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Subject: Re: [boost] [optional] Strict Aliasing Warnings on Trunk
From: Patrick Horgan (phorgan1_at_[hidden])
Date: 2009-12-18 14:00:02

Dean Michael Berris wrote:
> I've recently been seeing this error more and more especially on GCC with -Wall:
> /home/dean/boost/boost/optional/optional.hpp:407: warning:
> dereferencing pointer ‘<anonymous>’ does break strict-aliasing rules
> /home/dean/boost/boost/optional/optional.hpp:427: note: initialized from here
> and:
> /home/dean/boost/boost/function/function_base.hpp:321: warning:
> dereferencing type-punned pointer will break strict-aliasing rules
> /home/dean/boost/boost/function/function_base.hpp:325: warning:
> dereferencing type-punned pointer will break strict-aliasing rules
> This is on Linux and GCC 4.4.1.
> I'm not an expert in this regard but is there a way to either silence
> or avoid these warnings? Anything you want me to try from my end?
> Thanks in advance and I hope this helps.
It's a fair bit dangerous to silence these since it's the compiler's way
of telling you that you're invoking undefined behavior, and that when
you turn on optimization your code isn't going to work as expected.

The following program generates 6 warnings about breaking
strict-aliasing rules, and many would dismiss them. The correct output
of the program is:


but when optimization is turned on it's:


THAT's what the warning is trying to tell you, that the optimizer is
going to do things that you don't like. In this case seeing that acopy
is set to a and never touched again, strict aliasing lets it optimize by
just returning the original value of a at the end.

swaphalves(uint32_t a)
    uint32_t acopy=a;
    uint16_t *ptr=(uint16_t*)&acopy;// can't use static_cast<>, not legal.
                                    // you should be warned by that.
    uint16_t tmp=ptr[0];
    return acopy;

int main()
    uint32_t a;
    cout << hex << setfill('0') << setw(8) << a << endl;
    cout << setw(8) << a << endl;

Here's the (annotated) x86 assembler generated by gcc 4.4.1 for swaphalves.

    pushl %ebp
    movl %esp, %ebp
    subl $16, %esp
    movl 8(%ebp), %eax # get a in %eax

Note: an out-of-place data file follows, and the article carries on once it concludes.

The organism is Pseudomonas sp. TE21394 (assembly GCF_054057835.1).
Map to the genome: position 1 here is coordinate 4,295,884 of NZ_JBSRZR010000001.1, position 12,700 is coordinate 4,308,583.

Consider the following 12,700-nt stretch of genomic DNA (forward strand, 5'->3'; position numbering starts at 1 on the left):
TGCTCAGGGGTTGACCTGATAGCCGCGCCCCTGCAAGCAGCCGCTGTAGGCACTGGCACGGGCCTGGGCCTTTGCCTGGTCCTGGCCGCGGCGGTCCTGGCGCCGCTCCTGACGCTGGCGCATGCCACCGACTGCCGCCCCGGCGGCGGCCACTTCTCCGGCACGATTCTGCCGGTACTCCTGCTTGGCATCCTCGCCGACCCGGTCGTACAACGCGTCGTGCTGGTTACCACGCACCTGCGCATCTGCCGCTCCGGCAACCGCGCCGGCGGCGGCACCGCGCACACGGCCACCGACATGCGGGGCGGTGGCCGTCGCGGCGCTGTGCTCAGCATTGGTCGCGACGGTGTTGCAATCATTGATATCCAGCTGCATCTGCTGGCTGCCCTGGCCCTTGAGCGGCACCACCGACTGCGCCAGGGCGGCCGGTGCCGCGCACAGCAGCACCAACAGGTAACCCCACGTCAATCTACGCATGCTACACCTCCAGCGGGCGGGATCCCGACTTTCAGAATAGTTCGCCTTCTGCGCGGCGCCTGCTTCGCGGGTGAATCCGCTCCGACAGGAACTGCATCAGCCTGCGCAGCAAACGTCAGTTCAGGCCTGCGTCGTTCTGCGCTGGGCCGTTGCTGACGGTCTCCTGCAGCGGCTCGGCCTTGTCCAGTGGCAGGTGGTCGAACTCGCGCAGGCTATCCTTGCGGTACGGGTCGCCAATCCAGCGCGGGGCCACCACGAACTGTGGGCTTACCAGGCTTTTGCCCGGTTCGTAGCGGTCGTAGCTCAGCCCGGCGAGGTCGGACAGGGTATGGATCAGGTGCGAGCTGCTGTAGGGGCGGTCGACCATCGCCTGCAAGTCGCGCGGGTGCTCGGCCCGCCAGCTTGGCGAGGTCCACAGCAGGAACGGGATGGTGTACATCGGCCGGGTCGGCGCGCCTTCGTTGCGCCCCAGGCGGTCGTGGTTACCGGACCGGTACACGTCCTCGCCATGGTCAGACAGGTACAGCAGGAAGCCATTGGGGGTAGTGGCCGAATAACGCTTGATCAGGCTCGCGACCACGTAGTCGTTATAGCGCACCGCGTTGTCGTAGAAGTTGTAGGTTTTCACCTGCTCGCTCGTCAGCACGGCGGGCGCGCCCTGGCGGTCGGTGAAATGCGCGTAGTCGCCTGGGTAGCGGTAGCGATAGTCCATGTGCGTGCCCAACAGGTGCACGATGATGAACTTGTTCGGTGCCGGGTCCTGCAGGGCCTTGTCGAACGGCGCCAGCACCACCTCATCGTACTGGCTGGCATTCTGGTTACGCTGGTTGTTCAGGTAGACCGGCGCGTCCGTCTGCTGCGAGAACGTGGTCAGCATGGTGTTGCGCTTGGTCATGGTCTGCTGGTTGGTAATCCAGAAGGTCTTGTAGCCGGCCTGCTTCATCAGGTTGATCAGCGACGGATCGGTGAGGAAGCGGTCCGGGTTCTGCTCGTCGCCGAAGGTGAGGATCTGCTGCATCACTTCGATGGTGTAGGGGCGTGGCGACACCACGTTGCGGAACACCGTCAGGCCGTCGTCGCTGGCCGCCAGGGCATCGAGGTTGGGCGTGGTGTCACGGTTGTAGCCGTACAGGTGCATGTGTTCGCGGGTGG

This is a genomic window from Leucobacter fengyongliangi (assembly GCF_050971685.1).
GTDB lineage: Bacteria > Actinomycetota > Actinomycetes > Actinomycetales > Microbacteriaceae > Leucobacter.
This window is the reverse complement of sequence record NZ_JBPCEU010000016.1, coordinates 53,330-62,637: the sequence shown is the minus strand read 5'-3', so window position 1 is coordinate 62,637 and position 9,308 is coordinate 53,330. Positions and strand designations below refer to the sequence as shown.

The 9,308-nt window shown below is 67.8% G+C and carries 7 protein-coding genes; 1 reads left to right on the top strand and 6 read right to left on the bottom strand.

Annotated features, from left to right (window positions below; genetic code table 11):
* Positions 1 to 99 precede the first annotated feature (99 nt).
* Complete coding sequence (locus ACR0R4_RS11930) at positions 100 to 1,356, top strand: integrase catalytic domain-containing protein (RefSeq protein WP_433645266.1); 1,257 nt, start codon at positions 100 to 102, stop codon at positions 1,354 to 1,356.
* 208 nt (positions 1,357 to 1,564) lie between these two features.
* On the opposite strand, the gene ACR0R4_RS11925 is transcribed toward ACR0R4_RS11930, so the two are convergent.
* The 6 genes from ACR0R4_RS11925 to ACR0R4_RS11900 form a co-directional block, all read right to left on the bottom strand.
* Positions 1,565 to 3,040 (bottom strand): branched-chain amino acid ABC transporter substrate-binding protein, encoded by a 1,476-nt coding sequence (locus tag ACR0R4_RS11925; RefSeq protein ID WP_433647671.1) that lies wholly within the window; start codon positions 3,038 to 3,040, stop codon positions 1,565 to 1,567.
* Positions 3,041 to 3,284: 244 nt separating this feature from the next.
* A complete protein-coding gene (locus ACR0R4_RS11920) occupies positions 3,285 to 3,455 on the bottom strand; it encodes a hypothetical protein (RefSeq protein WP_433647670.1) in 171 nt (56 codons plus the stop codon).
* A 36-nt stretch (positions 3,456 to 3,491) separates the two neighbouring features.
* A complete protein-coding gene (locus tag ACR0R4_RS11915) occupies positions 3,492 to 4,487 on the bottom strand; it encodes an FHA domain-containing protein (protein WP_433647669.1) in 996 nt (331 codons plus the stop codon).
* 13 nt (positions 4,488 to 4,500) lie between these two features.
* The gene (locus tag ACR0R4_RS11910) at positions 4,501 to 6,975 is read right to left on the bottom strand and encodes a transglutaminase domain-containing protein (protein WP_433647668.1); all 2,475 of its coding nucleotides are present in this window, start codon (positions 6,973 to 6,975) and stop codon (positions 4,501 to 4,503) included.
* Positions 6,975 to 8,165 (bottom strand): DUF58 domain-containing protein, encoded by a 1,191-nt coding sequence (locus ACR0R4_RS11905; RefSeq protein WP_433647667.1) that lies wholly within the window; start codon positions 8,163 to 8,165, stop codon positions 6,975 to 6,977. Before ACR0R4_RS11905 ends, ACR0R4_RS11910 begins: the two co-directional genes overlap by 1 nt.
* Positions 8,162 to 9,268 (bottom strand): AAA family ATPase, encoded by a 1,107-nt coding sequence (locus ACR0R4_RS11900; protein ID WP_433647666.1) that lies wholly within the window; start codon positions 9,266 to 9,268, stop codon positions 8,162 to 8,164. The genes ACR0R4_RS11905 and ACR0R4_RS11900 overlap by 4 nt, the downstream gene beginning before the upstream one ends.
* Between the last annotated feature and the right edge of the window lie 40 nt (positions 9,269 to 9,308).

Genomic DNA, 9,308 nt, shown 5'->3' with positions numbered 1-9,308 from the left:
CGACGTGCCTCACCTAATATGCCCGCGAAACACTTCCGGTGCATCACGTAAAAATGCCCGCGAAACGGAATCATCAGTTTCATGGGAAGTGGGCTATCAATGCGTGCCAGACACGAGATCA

movl %eax, -8(%ebp) # and store in in acopy
    leal -8(%ebp), %eax # now get eax pointing at acopy (ptr=&acopy)
    movl %eax, -12(%ebp) # save that ptr at -12(%ebp)
    movl -12(%ebp), %eax # get the ptr back in %eax
    movzwl (%eax), %eax # get 16 bits from ptr[0] in eax
    movw %ax, -2(%ebp) # store the 16 bits into tmp
    movl -12(%ebp), %eax # get the ptr back in eax
    addl $2, %eax # bump up by two to get to ptr[1]
    movzwl (%eax), %edx # get that 16 bits into %edx
    movl -12(%ebp), %eax # get ptr into eax
    movw %dx, (%eax) # store the 16 bits into ptr[1]
    movl -12(%ebp), %eax # get the ptr again
    leal 2(%eax), %edx # get the address of ptr[1] into edx
    movzwl -2(%ebp), %eax # get tmp into eax
    movw %ax, (%edx) # store into ptr[1]
    movl -8(%ebp), %eax # return original a.

Scary, isn't it? Of course you could use -fno-strict-aliasing to get
the right output, but the generated code won't be as good. A better way
to accomplish the same thing without the warning's or the incorrect
output is to define swaphalves like this:

swaphalves(uint32_t a)
    union swapem{
        uint32_t a;
        uint16_t b[2];
    swapem s={a};
    uint16_t tmp;
    return s.a;

This follows the rules and helps the compiler generate MUCH better code:

    pushl %ebp # save the original value of ebp
    movl %esp, %ebp # point ebp at the stack frame
    movl 8(%ebp), %eax # get a in eax
    popl %ebp # get the original ebp value back
    roll $16, %eax # swap the two halves of a and return it

Ignore strict aliasing warnings at your peril. But if you really want
to -Wno-strict-warnings will do it.


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